Sep 01
By Matt Gander In Reviews No Comments

The studio behind Blues and Bullets shrewdly picked the perfect time to launch a new episodic adventure. The foregone conclusions of Game of Thrones and Tales from The Borderlands are almost upon us, while the end of Dontnod’s Life is Strange also draws near.

Blues and Bullets is packaged in a similar fashion to the aforementioned – five episodes priced at £3.99 a piece, with this first episode taking around 2 hours to finish. There’s even a screen after the credits showing the percentages for the various dialogue/moral choices other players made. We’re in familiar territory here, that’s for sure.

The visual style has an equally obvious influence – Frank Miller’s Sin City. This neo-noir adventure puts on a stylish show, using splashes of bright red to brighten the 1950s criminal underworld in which it takes place. Coupled with drizzling rain, exemplary fire effects and one surreal sequence involving the inner monologues of the former detective protagonist, it’s a very attractive game. The few rough edges present (stilted animation is the biggest offender) are easy to look past considering this first episode takes place in a surprisingly high number of locations.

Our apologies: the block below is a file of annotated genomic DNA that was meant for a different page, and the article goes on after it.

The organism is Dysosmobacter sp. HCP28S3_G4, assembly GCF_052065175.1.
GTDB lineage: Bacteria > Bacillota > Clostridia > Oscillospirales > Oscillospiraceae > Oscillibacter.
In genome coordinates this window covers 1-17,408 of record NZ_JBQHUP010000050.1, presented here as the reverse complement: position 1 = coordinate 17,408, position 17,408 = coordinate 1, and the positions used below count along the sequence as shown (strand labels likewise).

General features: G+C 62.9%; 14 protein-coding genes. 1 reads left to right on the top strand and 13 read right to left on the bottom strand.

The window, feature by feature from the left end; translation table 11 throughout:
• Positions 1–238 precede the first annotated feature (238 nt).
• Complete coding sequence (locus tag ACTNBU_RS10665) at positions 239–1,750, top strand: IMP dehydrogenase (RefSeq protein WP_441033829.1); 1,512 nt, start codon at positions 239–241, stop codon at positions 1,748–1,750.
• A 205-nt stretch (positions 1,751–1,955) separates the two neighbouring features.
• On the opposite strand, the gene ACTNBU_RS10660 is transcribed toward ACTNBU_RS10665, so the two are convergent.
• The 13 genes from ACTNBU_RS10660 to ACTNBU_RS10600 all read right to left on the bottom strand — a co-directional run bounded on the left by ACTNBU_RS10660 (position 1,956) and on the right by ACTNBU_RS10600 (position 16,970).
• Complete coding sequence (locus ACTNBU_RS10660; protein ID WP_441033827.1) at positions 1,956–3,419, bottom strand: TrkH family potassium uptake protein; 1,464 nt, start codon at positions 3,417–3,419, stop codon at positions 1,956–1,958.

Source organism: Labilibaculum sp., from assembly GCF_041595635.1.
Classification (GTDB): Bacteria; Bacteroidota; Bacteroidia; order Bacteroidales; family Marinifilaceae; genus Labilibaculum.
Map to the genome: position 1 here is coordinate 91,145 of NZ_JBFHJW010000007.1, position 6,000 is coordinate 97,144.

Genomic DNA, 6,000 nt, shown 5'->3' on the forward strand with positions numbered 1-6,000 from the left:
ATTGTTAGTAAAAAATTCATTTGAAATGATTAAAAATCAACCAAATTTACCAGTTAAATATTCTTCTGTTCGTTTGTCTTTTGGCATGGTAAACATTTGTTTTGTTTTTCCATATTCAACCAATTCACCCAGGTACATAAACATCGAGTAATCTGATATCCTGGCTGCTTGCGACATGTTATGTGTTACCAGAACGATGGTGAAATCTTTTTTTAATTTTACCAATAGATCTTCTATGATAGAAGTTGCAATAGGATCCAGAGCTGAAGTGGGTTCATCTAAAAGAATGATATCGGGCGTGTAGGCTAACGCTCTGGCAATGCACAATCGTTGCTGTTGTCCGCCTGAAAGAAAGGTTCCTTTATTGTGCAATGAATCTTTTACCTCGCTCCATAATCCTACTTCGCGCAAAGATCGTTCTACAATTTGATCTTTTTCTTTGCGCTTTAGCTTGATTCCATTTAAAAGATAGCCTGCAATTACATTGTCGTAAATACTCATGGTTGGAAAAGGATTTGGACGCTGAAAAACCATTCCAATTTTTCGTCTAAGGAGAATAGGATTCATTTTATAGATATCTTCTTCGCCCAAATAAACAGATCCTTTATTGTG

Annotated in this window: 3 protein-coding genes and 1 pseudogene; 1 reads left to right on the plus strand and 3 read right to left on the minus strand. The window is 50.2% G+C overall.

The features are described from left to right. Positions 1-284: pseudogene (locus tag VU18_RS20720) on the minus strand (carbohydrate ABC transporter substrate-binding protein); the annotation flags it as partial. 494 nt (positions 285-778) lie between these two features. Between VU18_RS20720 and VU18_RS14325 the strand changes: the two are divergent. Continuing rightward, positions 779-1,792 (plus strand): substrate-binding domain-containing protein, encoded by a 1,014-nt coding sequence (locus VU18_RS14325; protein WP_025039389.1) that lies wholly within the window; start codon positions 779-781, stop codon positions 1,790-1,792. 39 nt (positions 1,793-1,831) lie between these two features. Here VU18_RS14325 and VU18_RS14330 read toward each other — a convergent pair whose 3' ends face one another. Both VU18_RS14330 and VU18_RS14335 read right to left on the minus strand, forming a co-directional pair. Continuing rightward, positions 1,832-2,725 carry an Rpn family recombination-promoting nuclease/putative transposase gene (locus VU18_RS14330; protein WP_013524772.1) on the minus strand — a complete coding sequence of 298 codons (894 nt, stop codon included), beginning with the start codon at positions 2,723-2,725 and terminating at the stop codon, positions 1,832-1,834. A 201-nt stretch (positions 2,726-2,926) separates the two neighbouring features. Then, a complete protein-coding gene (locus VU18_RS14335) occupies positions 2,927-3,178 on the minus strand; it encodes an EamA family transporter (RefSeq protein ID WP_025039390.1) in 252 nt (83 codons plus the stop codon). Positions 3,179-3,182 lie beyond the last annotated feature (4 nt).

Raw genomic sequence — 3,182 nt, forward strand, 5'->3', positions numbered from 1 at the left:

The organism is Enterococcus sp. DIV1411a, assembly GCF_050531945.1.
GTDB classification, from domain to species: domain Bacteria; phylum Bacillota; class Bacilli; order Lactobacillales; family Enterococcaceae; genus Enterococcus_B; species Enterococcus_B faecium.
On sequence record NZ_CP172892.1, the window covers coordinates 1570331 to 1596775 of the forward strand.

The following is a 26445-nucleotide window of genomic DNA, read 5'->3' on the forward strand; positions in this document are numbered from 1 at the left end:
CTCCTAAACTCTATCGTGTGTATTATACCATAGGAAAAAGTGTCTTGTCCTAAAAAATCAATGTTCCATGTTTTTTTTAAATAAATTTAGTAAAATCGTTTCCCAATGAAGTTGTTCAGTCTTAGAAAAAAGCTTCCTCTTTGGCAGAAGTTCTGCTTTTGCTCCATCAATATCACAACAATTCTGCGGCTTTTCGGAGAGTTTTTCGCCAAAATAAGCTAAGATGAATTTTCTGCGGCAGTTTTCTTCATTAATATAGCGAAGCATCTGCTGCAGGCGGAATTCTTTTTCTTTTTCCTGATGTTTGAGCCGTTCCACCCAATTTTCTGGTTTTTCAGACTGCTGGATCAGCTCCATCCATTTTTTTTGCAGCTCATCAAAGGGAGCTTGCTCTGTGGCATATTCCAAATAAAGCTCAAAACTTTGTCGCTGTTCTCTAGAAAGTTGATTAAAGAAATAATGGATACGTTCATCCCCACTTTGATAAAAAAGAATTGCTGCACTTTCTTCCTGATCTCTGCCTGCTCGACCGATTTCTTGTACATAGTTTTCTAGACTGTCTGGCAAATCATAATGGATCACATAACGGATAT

This opening episode is split into five chapters – the first three focus on character introduction and outlining the storyline, while the final two entail a murder and the consequences thereof. Set in Santa Esperanza, you play as Elliot Ness – a federal agent and former member of The Untouchables, the hand-picked team that famously managed to take down Al Capone. With his past behind him Ness now runs a diner known as Blues and Bullets. While serving a rather uncouth former colleague Elliot is approached by a mysterious figure seeking assistance with a sensitive matter. After embarking on a luxury Hindenburg airship, it so transpires that Al Capone is out of jail and requires Ness to take up detective work once again. Children are mysteriously vanishing, one of which is related to the crime lord.

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Sep 01
By Matt Gander In UK Charts No Comments

After several quiet weeks (Rare Replay was the last significant release) we finally have a UK chart worth reporting on, featuring five new arrivals in the top ten alone.

Gears of War: Ultimate Edition takes the top spot, followed by the very well-received PS4-exclusive Until Dawn at #2. Disney Infinity 3.0 enters at #3 while Madden NFL 16 makes its mark at #4.

At #5 we find last week’s chart topper – LEGO Jurassic World. At #6 it’s GTA V, while position #7 is filled by another new arrival – Dishonored: Definitive Edition. We’re surprised by this as the digital version has a huge discount for those who own it on PS3/360, both of which have been free recently.